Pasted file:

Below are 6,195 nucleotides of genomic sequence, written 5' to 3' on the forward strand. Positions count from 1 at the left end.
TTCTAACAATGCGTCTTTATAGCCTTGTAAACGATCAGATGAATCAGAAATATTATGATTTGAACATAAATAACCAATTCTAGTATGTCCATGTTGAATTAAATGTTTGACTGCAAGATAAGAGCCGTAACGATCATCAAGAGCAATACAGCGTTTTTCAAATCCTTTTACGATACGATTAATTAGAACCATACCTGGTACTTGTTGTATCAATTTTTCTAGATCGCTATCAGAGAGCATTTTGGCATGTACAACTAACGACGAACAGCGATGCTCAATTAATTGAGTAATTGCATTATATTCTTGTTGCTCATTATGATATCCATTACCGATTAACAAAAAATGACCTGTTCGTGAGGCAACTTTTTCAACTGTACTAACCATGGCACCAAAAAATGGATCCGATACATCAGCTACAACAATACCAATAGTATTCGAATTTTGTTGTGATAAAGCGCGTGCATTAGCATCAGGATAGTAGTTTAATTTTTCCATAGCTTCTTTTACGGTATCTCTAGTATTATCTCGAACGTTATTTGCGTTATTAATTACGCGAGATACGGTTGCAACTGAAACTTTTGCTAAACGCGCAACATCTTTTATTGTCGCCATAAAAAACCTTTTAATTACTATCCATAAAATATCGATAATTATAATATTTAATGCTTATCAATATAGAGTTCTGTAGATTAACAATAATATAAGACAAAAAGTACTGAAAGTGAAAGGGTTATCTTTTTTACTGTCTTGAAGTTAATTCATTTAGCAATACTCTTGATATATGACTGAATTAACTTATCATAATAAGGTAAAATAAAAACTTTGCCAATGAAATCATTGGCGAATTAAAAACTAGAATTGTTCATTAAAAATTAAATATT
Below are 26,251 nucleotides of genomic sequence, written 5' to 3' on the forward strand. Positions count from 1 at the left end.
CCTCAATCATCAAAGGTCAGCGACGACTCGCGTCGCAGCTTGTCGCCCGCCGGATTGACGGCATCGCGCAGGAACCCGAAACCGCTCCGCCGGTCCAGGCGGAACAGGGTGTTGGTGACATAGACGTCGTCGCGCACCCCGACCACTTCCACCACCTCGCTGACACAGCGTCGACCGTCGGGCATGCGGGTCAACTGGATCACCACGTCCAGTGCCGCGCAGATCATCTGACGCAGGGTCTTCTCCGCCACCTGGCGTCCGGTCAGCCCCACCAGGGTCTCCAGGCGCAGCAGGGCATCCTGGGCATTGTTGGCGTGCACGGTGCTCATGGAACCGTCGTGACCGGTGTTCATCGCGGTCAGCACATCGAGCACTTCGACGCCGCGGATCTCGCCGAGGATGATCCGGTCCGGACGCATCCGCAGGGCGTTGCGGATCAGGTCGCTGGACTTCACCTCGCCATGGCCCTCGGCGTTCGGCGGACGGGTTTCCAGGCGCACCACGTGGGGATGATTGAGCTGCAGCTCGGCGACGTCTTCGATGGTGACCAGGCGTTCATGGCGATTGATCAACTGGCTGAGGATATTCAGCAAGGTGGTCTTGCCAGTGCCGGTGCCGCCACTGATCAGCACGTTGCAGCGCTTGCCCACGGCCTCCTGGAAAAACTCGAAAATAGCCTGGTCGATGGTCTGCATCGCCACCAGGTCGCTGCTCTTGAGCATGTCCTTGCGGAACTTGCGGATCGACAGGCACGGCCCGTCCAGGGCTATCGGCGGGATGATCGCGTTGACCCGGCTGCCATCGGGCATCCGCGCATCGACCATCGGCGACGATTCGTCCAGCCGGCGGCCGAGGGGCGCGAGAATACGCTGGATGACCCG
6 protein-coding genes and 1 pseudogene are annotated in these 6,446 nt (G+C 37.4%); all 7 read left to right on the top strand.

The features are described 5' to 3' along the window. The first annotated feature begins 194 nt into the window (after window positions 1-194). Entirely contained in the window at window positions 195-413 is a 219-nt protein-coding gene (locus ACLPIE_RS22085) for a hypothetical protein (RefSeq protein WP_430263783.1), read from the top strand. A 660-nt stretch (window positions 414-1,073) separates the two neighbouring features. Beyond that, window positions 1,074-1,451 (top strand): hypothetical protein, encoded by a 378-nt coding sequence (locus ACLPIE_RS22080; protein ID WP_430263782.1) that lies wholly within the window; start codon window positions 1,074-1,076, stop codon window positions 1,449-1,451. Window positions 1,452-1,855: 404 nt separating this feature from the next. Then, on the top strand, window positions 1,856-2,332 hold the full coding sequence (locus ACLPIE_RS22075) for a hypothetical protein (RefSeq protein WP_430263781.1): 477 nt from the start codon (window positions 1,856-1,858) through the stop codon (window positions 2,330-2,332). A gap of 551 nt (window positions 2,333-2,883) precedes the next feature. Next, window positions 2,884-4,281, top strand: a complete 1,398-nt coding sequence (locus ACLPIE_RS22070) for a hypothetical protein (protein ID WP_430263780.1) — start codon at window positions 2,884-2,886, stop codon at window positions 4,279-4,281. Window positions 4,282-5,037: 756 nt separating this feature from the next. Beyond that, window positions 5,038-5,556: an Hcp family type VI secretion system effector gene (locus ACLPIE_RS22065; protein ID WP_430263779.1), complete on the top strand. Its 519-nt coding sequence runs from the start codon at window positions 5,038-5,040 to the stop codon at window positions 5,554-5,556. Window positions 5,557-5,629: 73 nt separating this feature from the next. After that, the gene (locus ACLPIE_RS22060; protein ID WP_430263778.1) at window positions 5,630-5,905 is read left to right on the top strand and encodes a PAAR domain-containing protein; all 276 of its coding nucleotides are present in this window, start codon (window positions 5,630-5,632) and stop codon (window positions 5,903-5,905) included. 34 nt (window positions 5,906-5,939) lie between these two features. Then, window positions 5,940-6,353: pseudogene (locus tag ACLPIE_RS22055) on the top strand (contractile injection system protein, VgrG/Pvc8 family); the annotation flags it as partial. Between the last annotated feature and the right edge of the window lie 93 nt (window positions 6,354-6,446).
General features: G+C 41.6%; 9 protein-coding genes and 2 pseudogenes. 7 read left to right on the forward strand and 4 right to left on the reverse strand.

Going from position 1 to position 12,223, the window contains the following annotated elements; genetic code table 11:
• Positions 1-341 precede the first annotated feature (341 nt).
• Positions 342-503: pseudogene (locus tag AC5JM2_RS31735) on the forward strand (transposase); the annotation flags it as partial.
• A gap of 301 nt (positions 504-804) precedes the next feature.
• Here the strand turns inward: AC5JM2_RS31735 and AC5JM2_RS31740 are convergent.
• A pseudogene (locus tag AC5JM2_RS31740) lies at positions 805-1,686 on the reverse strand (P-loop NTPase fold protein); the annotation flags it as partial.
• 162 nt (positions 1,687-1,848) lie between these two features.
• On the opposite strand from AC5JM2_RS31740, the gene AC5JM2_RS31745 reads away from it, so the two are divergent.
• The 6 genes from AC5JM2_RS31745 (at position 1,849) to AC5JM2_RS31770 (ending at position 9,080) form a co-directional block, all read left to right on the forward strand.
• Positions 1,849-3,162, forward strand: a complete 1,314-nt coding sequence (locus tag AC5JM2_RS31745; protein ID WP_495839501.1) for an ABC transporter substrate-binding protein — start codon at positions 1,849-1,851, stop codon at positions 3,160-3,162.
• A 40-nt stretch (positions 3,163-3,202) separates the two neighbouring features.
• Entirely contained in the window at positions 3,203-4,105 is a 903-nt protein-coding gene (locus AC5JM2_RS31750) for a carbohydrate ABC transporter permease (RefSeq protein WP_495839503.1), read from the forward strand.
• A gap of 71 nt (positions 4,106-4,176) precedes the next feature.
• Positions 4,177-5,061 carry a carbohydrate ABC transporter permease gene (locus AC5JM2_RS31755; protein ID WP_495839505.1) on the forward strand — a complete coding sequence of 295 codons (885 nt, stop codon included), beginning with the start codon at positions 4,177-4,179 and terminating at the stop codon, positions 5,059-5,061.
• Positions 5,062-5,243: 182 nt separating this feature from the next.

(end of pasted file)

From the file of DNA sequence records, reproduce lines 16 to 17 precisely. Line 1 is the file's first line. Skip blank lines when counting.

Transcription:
• The 6 genes from AC5JM2_RS31745 (at position 1,849) to AC5JM2_RS31770 (ending at position 9,080) form a co-directional block, all read left to right on the forward strand.
• Positions 1,849-3,162, forward strand: a complete 1,314-nt coding sequence (locus tag AC5JM2_RS31745; protein ID WP_495839501.1) for an ABC transporter substrate-binding protein — start codon at positions 1,849-1,851, stop codon at positions 3,160-3,162.